Mississippi’s rich musical heritage will take center stage Thursday at the Mississippi Economic Council’s 61st Annual Meeting in Jackson.
With the theme “Mississippi — The Birthplace of America’s Music,” approximately 2,000 business and community leaders will see how they can use this unique cultural heritage tool to grow their communities.
Music legends Marty Stuart & His Fabulous Superlatives and Dorothy Moore of Farish Street Records of Mississippi will perform and speak about the importance of the state’s music history. Stuart is a native of Philadelphia and Moore is a Jackson native.
Gov. Haley Barbour will speak on the role of music trails in tourism and economic development.
“I am excited that the MEC annual meeting is celebrating one of our state’s greatest exports — music. As the birthplace of America’s music, Mississippi’s musical heritage is unique and presents us with great opportunities to promote our state and drive economic development,” said Mayo Flynt, president of AT&T Mississippi and chairman of the MEC board.
Visitor expenditures in Mississippi were $5.6 billion, and travel and tourism revenues accounted for $360 million of the state general fund in the 2009 fiscal year, according to Mississippi Development Authority’s deputy director of tourism, Mary Beth Wilkerson. The state’s travel and tourism industry directly employs 79,000 people, with a payroll $1.58 billion, Wilkerson has said.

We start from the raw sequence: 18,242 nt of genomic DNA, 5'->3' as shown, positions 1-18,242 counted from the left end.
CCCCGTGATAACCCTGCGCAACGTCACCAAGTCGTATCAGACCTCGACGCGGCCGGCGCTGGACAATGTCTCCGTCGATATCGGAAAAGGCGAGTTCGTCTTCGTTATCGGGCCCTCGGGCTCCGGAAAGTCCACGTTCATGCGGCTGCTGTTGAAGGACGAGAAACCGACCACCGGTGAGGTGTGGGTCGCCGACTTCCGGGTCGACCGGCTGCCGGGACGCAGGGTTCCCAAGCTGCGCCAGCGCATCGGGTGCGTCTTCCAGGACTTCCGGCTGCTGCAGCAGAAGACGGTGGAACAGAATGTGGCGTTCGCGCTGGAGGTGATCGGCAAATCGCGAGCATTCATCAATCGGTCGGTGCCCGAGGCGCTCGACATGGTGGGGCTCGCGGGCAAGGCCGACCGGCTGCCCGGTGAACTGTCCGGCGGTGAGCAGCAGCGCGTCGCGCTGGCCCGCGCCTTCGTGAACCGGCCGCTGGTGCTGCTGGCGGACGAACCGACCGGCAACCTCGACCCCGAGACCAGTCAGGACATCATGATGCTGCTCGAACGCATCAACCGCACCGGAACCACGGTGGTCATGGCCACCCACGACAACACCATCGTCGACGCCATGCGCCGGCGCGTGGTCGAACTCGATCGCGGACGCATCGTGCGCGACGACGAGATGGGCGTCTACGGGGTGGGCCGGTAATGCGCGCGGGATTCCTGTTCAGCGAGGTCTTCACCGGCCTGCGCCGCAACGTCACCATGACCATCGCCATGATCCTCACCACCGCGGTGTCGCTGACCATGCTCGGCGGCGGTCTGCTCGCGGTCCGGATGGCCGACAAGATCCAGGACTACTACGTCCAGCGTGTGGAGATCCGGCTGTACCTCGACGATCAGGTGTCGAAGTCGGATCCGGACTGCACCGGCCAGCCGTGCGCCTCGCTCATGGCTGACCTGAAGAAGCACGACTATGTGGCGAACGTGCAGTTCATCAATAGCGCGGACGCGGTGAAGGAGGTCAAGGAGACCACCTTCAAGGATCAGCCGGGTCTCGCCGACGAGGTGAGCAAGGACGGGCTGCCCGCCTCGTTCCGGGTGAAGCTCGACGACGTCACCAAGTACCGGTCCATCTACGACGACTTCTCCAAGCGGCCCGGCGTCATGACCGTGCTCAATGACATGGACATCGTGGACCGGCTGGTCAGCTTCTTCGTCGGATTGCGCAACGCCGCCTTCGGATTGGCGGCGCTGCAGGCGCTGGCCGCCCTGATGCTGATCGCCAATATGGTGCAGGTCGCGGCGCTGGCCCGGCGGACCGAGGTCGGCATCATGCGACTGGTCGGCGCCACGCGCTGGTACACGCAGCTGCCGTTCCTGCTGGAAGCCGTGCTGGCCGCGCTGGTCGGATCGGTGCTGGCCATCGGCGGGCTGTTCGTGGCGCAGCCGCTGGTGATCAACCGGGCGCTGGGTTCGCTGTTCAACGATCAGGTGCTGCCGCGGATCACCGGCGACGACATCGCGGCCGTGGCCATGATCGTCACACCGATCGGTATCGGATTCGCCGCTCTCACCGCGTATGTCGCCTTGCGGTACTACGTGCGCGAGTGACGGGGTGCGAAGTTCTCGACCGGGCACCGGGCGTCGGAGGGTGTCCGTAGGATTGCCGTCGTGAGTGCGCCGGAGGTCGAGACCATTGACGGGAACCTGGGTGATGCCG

“Music is part of the fabric of our state,” said MEC president Blake Wilson. “Today more than ever, you are seeing the importance of music in boosting our state’s image and creating economic opportunities in tourism.”
The Mississippi Blues Trail, the recent announcement of plans for a Country Music Trail and the B.B. King Museum and Delta Interpretive Center are examples of how Mississippi’s music is used in attracting visitors, Wilson said.
In early 2009, Stuart lobbied the state Senate to pass legislation to create the Mississippi Country Music Trail. On March 1, 2010, the state announced plans for the trail, which will build on the success of the Mississippi Blues Trail, now boasting more than 100 markers across Mississippi and in Muscle Shoals, Ala., Helena, Ark., Chicago and Memphis.
The first 30 Country Music Trail markers will honor: Jimmie Rodgers, known as the “Father of Country Music”; Charley Pride; Conway Twitty; Jerry Clower; Faith Hill; and, Paul Overstreet, among others.
Registration for the annual meeting begins at 8:30 a.m. April 15 at the Jackson Convention Complex, followed by in-depth morning sessions from 9 a.m.-11:30 a.m. Stuart and Moore will perform, and Gov. Barbour will speak at the meeting luncheon at 11:45 a.m.
Stuart, a multi-Grammy Award winner, began his professional career at the age of 13, playing in the Lester Flatt’s bluegrass band. He later played with Johnny Cash before starting his solo career with the hit “Arlene” in 1985. Today, Stuart & His Fabulous Superlatives are known for their country, bluegrass, rock-a-billy and gospel music.
Moore, a multi-Grammy Award nominee, has played New York’s Madison Square Garden and London’s Palladium. Moore started her career in the 1960s as the lead singer of the Poppies. Her first major hit came in 1976 when she recorded “Misty Blue.” In 2002, she started her own label, Farish Street Records of Mississippi, to honor her Jackson roots.
More information can be found at the MEC’s web site — www.mec.ms.